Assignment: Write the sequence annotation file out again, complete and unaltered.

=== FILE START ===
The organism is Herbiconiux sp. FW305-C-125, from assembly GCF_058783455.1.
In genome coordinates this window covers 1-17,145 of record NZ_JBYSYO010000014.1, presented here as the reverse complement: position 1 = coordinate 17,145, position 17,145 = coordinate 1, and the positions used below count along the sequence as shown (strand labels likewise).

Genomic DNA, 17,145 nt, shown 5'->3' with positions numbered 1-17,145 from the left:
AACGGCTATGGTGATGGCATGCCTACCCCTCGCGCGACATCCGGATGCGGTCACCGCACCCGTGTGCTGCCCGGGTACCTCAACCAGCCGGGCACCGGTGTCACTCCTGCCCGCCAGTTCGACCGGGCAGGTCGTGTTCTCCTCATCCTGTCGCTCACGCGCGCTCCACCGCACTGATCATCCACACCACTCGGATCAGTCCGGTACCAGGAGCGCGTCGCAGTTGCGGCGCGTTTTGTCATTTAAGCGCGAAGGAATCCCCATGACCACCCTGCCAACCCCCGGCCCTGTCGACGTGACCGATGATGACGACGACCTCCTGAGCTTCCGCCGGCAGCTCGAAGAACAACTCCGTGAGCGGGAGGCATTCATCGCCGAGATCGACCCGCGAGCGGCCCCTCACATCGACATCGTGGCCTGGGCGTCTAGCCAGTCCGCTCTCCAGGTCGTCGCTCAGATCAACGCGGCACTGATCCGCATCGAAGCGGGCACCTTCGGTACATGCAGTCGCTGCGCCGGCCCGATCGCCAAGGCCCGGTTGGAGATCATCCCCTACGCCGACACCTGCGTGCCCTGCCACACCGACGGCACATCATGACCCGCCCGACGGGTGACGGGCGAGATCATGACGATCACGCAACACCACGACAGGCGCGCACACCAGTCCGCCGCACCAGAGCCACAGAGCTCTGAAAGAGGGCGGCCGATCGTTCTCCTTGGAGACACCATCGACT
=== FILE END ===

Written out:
The organism is Herbiconiux sp. FW305-C-125, from assembly GCF_058783455.1.
In genome coordinates this window covers 1-17,145 of record NZ_JBYSYO010000014.1, presented here as the reverse complement: position 1 = coordinate 17,145, position 17,145 = coordinate 1, and the positions used below count along the sequence as shown (strand labels likewise).

Genomic DNA, 17,145 nt, shown 5'->3' with positions numbered 1-17,145 from the left:
AACGGCTATGGTGATGGCATGCCTACCCCTCGCGCGACATCCGGATGCGGTCACCGCACCCGTGTGCTGCCCGGGTACCTCAACCAGCCGGGCACCGGTGTCACTCCTGCCCGCCAGTTCGACCGGGCAGGTCGTGTTCTCCTCATCCTGTCGCTCACGCGCGCTCCACCGCACTGATCATCCACACCACTCGGATCAGTCCGGTACCAGGAGCGCGTCGCAGTTGCGGCGCGTTTTGTCATTTAAGCGCGAAGGAATCCCCATGACCACCCTGCCAACCCCCGGCCCTGTCGACGTGACCGATGATGACGACGACCTCCTGAGCTTCCGCCGGCAGCTCGAAGAACAACTCCGTGAGCGGGAGGCATTCATCGCCGAGATCGACCCGCGAGCGGCCCCTCACATCGACATCGTGGCCTGGGCGTCTAGCCAGTCCGCTCTCCAGGTCGTCGCTCAGATCAACGCGGCACTGATCCGCATCGAAGCGGGCACCTTCGGTACATGCAGTCGCTGCGCCGGCCCGATCGCCAAGGCCCGGTTGGAGATCATCCCCTACGCCGACACCTGCGTGCCCTGCCACACCGACGGCACATCATGACCCGCCCGACGGGTGACGGGCGAGATCATGACGATCACGCAACACCACGACAGGCGCGCACACCAGTCCGCCGCACCAGAGCCACAGAGCTCTGAAAGAGGGCGGCCGATCGTTCTCCTTGGAGACACCATCGACT